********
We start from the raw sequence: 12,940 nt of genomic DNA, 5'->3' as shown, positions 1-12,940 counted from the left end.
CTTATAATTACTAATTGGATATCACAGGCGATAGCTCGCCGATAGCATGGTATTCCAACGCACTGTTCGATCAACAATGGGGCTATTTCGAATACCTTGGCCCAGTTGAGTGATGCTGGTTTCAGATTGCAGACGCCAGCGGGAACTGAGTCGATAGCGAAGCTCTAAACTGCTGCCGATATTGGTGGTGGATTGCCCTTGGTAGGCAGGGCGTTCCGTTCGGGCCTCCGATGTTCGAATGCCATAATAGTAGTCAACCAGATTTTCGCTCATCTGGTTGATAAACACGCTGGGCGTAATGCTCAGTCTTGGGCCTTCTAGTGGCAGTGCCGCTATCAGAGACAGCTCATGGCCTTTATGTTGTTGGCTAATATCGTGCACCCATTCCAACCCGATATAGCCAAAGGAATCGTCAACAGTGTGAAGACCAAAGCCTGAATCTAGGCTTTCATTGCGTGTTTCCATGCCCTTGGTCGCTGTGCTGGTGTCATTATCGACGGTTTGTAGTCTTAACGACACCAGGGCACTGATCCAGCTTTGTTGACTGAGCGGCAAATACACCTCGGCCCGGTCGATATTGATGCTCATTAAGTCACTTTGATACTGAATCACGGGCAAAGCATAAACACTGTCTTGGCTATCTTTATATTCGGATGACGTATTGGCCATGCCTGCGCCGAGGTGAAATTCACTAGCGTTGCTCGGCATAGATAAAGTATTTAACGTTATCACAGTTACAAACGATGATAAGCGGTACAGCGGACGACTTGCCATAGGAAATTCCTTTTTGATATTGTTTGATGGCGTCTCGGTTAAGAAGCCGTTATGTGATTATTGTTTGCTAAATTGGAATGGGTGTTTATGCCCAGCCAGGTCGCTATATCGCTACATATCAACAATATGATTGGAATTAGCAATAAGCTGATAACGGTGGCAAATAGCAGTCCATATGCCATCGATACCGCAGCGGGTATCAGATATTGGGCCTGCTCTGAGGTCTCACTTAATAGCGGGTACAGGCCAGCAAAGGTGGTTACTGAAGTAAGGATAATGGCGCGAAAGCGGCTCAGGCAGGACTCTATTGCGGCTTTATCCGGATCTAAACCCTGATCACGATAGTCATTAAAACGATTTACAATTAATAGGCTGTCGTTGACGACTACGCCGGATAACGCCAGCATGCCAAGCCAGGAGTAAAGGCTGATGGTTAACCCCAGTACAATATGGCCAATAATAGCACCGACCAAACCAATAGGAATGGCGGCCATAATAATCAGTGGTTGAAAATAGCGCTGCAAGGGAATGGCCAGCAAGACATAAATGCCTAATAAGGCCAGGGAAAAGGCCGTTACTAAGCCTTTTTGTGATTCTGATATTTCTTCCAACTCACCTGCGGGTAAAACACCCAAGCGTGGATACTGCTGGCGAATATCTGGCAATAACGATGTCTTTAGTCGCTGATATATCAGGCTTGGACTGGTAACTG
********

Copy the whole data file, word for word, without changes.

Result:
We start from the raw sequence: 12,940 nt of genomic DNA, 5'->3' as shown, positions 1-12,940 counted from the left end.
CTTATAATTACTAATTGGATATCACAGGCGATAGCTCGCCGATAGCATGGTATTCCAACGCACTGTTCGATCAACAATGGGGCTATTTCGAATACCTTGGCCCAGTTGAGTGATGCTGGTTTCAGATTGCAGACGCCAGCGGGAACTGAGTCGATAGCGAAGCTCTAAACTGCTGCCGATATTGGTGGTGGATTGCCCTTGGTAGGCAGGGCGTTCCGTTCGGGCCTCCGATGTTCGAATGCCATAATAGTAGTCAACCAGATTTTCGCTCATCTGGTTGATAAACACGCTGGGCGTAATGCTCAGTCTTGGGCCTTCTAGTGGCAGTGCCGCTATCAGAGACAGCTCATGGCCTTTATGTTGTTGGCTAATATCGTGCACCCATTCCAACCCGATATAGCCAAAGGAATCGTCAACAGTGTGAAGACCAAAGCCTGAATCTAGGCTTTCATTGCGTGTTTCCATGCCCTTGGTCGCTGTGCTGGTGTCATTATCGACGGTTTGTAGTCTTAACGACACCAGGGCACTGATCCAGCTTTGTTGACTGAGCGGCAAATACACCTCGGCCCGGTCGATATTGATGCTCATTAAGTCACTTTGATACTGAATCACGGGCAAAGCATAAACACTGTCTTGGCTATCTTTATATTCGGATGACGTATTGGCCATGCCTGCGCCGAGGTGAAATTCACTAGCGTTGCTCGGCATAGATAAAGTATTTAACGTTATCACAGTTACAAACGATGATAAGCGGTACAGCGGACGACTTGCCATAGGAAATTCCTTTTTGATATTGTTTGATGGCGTCTCGGTTAAGAAGCCGTTATGTGATTATTGTTTGCTAAATTGGAATGGGTGTTTATGCCCAGCCAGGTCGCTATATCGCTACATATCAACAATATGATTGGAATTAGCAATAAGCTGATAACGGTGGCAAATAGCAGTCCATATGCCATCGATACCGCAGCGGGTATCAGATATTGGGCCTGCTCTGAGGTCTCACTTAATAGCGGGTACAGGCCAGCAAAGGTGGTTACTGAAGTAAGGATAATGGCGCGAAAGCGGCTCAGGCAGGACTCTATTGCGGCTTTATCCGGATCTAAACCCTGATCACGATAGTCATTAAAACGATTTACAATTAATAGGCTGTCGTTGACGACTACGCCGGATAACGCCAGCATGCCAAGCCAGGAGTAAAGGCTGATGGTTAACCCCAGTACAATATGGCCAATAATAGCACCGACCAAACCAATAGGAATGGCGGCCATAATAATCAGTGGTTGAAAATAGCGCTGCAAGGGAATGGCCAGCAAGACATAAATGCCTAATAAGGCCAGGGAAAAGGCCGTTACTAAGCCTTTTTGTGATTCTGATATTTCTTCCAACTCACCTGCGGGTAAAACACCCAAGCGTGGATACTGCTGGCGAATATCTGGCAATAACGATGTCTTTAGTCGCTGATATATCAGGCTTGGACTGGTAACTG